RV travelers do more than just hit the road in their vehicles. RVing families get outside and walk, bike, jog, rollerblade and hike—whether it’s down small-town streets, over miles of trails, or through landscaped campgrounds.
According to a Campfire Canvass survey taken by Dr. Robert Hitlin, president of Robert Hitlin Research Associates, Inc., 70% of RVers say they walk more when on RV trips than when they are at home. Not surprising. RVers are sociable people who walk throughout the campground to meet their “neighbors” and talk about the newest vehicle innovations. RVers also say they specifically travel by RV to participate in outdoor activities like hiking and nature walks. The most recent Campfire Canvass survey shows what activities top the list for RVers -- 53% like to hike/walk, while 32% enjoy biking. However you look at it, RVers are on the move.
But cardiovascular benefits are not the only health dividends to be had. According to an anthropological study of RV enthusiasts, RVers said they were both physically and mentally healthier and happier than their non-RVing counterparts. In fact, a study conducted by a health psychologist at SUNY Oswego found that taking vacations reduces the risk of heart disease, and, that spending quality time with a spouse or significant other actually lowers a person’s blood pressure. RV vacations are great pressure valves to let off the built-up steam of everyday life.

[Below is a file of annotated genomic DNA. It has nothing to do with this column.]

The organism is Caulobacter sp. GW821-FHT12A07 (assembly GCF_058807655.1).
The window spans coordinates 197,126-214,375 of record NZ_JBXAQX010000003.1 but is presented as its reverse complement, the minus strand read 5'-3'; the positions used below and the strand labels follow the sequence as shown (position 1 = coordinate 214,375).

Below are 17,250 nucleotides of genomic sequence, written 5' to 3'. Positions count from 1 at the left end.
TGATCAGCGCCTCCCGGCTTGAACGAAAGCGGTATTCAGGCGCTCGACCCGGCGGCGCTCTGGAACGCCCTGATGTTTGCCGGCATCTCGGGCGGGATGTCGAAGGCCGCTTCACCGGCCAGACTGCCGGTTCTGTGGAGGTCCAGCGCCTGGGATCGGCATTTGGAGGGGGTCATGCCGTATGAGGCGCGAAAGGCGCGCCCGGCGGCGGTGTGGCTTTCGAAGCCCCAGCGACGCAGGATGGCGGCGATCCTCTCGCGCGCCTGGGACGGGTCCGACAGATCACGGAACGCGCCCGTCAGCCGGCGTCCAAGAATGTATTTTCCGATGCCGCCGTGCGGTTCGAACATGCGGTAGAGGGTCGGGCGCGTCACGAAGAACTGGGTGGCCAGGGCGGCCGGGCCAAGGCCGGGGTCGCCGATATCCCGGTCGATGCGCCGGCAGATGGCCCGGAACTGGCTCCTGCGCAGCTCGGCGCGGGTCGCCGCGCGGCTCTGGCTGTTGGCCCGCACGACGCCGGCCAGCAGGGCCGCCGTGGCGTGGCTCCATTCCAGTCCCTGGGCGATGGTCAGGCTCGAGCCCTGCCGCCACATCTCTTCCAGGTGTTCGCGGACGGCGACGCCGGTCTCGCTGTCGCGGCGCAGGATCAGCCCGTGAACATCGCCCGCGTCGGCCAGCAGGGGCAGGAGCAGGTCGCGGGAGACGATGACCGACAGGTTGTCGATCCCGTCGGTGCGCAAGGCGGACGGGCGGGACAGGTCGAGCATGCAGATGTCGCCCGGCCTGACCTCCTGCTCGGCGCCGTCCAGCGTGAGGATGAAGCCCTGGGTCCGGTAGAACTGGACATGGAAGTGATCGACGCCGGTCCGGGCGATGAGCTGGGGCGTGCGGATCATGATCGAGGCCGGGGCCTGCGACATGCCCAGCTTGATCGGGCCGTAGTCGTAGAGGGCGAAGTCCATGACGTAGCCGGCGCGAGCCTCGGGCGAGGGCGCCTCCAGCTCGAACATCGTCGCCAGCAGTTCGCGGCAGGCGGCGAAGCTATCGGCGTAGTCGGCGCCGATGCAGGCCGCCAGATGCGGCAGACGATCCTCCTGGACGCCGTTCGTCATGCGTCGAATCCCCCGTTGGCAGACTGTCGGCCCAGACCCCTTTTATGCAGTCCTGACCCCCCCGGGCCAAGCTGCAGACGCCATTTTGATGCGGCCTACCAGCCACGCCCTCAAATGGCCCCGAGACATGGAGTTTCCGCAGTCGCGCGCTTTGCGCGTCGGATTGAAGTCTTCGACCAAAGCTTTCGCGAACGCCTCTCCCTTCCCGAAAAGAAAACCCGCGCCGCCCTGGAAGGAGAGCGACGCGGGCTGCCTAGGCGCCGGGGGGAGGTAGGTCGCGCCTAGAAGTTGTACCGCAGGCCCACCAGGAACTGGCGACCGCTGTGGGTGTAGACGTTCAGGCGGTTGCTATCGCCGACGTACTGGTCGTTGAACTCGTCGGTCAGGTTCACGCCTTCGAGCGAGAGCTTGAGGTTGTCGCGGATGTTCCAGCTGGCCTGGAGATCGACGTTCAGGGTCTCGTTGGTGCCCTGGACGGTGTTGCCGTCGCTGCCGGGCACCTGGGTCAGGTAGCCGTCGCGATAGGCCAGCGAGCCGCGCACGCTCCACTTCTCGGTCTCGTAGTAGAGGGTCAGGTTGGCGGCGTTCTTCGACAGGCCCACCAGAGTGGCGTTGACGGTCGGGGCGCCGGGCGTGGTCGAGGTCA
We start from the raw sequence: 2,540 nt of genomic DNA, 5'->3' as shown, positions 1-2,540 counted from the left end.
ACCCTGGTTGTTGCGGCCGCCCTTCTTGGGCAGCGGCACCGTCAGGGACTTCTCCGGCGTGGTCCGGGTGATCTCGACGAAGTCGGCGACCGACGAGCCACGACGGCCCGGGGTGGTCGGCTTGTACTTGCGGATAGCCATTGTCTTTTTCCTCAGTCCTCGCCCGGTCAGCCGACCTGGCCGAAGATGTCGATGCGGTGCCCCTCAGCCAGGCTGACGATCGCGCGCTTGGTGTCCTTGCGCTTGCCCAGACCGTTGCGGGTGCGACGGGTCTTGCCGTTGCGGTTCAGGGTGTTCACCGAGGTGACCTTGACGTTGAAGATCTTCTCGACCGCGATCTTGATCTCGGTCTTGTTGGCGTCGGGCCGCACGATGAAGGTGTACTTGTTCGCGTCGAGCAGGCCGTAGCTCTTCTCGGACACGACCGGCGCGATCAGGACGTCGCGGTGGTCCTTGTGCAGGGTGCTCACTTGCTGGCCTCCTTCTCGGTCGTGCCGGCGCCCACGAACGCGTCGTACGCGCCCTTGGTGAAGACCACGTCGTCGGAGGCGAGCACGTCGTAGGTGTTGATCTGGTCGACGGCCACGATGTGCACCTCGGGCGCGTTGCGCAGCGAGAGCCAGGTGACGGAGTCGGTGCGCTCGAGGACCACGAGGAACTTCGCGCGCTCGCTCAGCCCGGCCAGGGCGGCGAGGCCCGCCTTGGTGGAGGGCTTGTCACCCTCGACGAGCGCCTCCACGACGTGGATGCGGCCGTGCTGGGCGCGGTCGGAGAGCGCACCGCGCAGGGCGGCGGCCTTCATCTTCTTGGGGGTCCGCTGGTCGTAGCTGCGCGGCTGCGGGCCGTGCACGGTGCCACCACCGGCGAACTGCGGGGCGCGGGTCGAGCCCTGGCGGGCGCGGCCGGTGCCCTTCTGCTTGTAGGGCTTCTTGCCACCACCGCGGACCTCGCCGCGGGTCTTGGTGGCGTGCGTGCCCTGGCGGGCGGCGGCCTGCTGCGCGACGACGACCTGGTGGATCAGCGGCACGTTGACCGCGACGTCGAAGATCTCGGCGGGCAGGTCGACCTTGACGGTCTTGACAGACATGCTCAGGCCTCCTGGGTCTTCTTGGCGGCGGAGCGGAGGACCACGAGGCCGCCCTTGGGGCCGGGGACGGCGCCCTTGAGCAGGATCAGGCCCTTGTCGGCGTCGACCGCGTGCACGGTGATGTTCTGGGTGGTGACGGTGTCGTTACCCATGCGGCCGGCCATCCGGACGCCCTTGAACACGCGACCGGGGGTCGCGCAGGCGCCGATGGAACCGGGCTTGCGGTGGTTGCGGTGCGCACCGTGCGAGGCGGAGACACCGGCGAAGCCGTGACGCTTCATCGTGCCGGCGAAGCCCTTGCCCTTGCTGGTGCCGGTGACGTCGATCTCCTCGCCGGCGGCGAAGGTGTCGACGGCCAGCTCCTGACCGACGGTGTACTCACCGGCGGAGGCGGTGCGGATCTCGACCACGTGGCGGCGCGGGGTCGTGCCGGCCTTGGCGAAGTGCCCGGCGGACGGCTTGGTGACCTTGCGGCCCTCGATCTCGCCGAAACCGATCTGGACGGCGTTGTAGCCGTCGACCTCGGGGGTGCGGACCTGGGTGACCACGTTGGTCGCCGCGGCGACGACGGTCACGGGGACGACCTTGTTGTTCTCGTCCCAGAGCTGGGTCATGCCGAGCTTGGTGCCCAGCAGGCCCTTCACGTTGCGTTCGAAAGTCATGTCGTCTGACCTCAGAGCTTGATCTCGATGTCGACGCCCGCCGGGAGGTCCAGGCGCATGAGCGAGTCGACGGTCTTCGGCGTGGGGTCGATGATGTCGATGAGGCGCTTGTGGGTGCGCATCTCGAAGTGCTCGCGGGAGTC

Increasing activity while on the road, escaping stress, recharging batteries, and bonding/reconnecting with family members all help to explain why RVers feel happier and healthier than if they didn’t RV. In addition to enjoying time with the family members they bring along, 60% of RVers report that they make trips to relax and catch up by visiting family and friends.